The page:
Cabinet Endorses Draft Transfer Pricing Law

Written by Mr. Phongnarin Ratanarangsikul
It is becoming real. Prudence, not haste, is warranted. But, tardiness is not an option.

On 3 January 2018 Cabinet endorsed the draft transfer pricing law. Key issues in the draft are summarised as follows:

1. Taxpayers and Their Duties

  1. Related companies are required to submit reports about the relationships between companies and the number of the related party transactions during the given accounting period. The transfer pricing forms must be submitted to the Revenue Officers within the period specified by the Director-General. [Section 71 ter, Paragraph 1]
  2. Failure to submit the required documents and evidence, or their incomplete or incorrect submission without justifiable cause, will constitute a criminal penalty punishable by a fine exceeding Baht 200,000. [Section 35 ter]
  3. Companies with related party transactions and total revenues during the given accounting period that are less than the minimum income threshold are exempt from filing transfer pricing forms. The threshold will be announced by Ministerial Regulation, but must not exceed Baht 30 million. [Section 71 ter Paragraph 1]
2. Power of the Revenue Department

  1. Revenue Officers are empowered to assess revenue or expenses to the levels that the companies should earn or expend in the case that their contracting parties were independent companies. Such tax assessments must take into account the elimination of double taxation. [Section 71 bis Paragraph 1]
  2. Within five years after submission of the transfer pricing form, Revenue Officers may notify the companies to submit documents or evidence necessary to analyze transfer prices of their related party transactions. Companies have 60 days to submit such documents/evidence. The submission period can be extended, but must not exceed 120 days from the notification date by the Revenue Department. [Section 71 ter Paragraph 2]
3. Next Steps

  1. The Office of the Council of State proposed that the new transfer pricing law will apply to the accounting period beginning 1 January 2017 in order that filings to the Revenue Department will commence from 31 May 2018. However, Cabinet concluded that the transfer pricing law should not have retroactive effect. Thus, Cabinet has assigned the Ministry of Finance and the Office of the Council of State to reconsider a new effective date.
  2. The draft transfer pricing law must be submitted to the National Legislation Assembly (NLA) for consideration and enactment.
Present Timeline for the Draft Transfer Pricing Law

Date Actions
7 May 2015 Cabinet approved, in principle, a draft transfer pricing law as proposed by the Ministry of Finance, and then forwarded the draft for a review by the Office of the Council of State.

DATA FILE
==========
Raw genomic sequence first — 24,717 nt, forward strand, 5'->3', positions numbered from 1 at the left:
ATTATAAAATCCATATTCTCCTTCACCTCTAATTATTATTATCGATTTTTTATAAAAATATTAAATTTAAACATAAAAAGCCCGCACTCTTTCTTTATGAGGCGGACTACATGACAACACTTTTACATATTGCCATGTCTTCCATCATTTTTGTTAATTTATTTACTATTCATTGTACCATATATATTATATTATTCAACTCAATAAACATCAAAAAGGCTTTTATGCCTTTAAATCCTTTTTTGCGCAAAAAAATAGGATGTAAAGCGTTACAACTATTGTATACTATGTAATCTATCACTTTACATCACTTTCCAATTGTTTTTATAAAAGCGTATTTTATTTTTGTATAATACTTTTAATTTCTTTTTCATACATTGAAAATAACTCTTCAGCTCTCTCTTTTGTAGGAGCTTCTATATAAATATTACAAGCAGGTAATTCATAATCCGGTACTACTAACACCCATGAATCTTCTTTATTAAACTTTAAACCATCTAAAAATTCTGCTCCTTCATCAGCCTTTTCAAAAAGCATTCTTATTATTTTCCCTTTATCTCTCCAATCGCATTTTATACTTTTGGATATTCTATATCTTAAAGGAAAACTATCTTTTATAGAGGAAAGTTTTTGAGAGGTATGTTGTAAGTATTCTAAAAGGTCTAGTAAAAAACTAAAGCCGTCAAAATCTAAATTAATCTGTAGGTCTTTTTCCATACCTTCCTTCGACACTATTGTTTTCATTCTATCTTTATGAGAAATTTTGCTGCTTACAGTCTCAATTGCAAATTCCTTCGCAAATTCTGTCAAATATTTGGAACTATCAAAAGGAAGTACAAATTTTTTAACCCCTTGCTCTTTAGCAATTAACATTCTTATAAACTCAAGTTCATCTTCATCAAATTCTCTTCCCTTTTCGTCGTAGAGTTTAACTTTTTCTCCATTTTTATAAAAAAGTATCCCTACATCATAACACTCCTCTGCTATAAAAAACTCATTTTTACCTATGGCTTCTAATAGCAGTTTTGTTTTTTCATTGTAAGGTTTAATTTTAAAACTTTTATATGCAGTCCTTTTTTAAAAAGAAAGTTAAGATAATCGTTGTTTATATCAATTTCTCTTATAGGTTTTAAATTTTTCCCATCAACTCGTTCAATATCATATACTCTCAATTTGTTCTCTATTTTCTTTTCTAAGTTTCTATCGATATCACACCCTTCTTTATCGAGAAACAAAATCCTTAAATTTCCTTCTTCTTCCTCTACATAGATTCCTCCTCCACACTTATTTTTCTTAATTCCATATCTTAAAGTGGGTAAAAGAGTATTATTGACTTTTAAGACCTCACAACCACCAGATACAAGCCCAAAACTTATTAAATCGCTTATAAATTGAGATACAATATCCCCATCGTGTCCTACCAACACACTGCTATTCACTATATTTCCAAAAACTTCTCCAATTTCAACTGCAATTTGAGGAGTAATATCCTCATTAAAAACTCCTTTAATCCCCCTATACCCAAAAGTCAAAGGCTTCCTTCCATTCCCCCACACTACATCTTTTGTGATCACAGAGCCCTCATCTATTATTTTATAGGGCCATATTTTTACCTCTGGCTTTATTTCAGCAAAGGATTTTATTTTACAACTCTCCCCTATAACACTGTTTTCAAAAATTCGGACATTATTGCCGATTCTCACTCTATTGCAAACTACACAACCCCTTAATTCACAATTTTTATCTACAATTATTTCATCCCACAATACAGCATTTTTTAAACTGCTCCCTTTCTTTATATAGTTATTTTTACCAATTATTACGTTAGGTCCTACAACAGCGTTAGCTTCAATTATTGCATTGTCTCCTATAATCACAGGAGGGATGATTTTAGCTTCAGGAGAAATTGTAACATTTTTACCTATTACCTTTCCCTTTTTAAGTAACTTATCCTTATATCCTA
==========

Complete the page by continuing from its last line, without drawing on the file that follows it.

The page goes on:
20 June – 7 July 2017 Revenue Department held a public hearing for the revised draft transfer pricing law.
31 October – 13 November 2017 Revenue Department analysed the impact of the transfer pricing law.
3 January 2018 Cabinet approved a draft transfer pricing law as proposed by the Office of the Council of State, and forwarded it to the National Legislation Assembly for consideration.

Author’s Note:

Compared to the two-year review by the Office of the Council of State, the five-month public hearing and analysis processes of the Revenue Department were swift. Impressively, Cabinet completed the approval process during the festive month of December. By this stage, it was predictable that this draft would be forwarded to the NLA. The legislative process at the NLA usually takes about a year. That being said, it would not be a surprise if enactment of this transfer pricing law came earlier.

The draft transfer pricing law determined the minimum income threshold at a mere Baht 30 million (USD 1.0 million) revenue per year. Hence, it is likely that not only will multinational enterprises with international dealings be required to submit transfer pricing reports, but a significant number of Thai corporates that have inter-company transactions with local related companies (no matter how tiny the transactions are) will also have to do so. If not, they will be subject to a fine of Baht 200,000.

With the current conditions, it is expected that the Revenue Department will be bombarded with transfer pricing reports every year. But, in light of these high volumes, Revenue Officers will have plenty of opportunities to identify transfer pricing audit targets.

Look before you leap – To prepare for the disclosure of information related to transfer pricing practices, it would be prudent for companies to review possible transfer pricing risks and, if necessary, map out a course of action to minimize such risks. The companies should review the characterisation of their businesses in light of the functional profile and industry circumstances, and subsequently validate the appropriateness of the transfer pricing methods compared to those of uncontrolled entities.
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